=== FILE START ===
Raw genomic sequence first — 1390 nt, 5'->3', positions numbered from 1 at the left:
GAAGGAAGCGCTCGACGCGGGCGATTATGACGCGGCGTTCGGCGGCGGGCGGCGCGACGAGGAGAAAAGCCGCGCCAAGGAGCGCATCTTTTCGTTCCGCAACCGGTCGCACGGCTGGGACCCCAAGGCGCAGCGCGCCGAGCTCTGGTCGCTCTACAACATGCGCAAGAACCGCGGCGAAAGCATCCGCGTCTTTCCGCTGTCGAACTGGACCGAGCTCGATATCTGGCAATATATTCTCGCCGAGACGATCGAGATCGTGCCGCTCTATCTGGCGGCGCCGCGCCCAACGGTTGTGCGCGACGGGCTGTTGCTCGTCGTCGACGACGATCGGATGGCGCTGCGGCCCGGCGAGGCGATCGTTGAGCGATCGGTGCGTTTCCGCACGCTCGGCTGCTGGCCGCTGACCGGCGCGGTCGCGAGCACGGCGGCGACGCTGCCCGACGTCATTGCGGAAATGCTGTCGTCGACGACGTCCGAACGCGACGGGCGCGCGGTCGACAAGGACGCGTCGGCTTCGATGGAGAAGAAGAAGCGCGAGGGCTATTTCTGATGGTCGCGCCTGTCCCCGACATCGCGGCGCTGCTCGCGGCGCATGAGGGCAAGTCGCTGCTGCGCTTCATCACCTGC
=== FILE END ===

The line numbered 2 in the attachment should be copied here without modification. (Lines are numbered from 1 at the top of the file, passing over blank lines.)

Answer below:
GAAGGAAGCGCTCGACGCGGGCGATTATGACGCGGCGTTCGGCGGCGGGCGGCGCGACGAGGAGAAAAGCCGCGCCAAGGAGCGCATCTTTTCGTTCCGCAACCGGTCGCACGGCTGGGACCCCAAGGCGCAGCGCGCCGAGCTCTGGTCGCTCTACAACATGCGCAAGAACCGCGGCGAAAGCATCCGCGTCTTTCCGCTGTCGAACTGGACCGAGCTCGATATCTGGCAATATATTCTCGCCGAGACGATCGAGATCGTGCCGCTCTATCTGGCGGCGCCGCGCCCAACGGTTGTGCGCGACGGGCTGTTGCTCGTCGTCGACGACGATCGGATGGCGCTGCGGCCCGGCGAGGCGATCGTTGAGCGATCGGTGCGTTTCCGCACGCTCGGCTGCTGGCCGCTGACCGGCGCGGTCGCGAGCACGGCGGCGACGCTGCCCGACGTCATTGCGGAAATGCTGTCGTCGACGACGTCCGAACGCGACGGGCGCGCGGTCGACAAGGACGCGTCGGCTTCGATGGAGAAGAAGAAGCGCGAGGGCTATTTCTGATGGTCGCGCCTGTCCCCGACATCGCGGCGCTGCTCGCGGCGCATGAGGGCAAGTCGCTGCTGCGCTTCATCACCTGC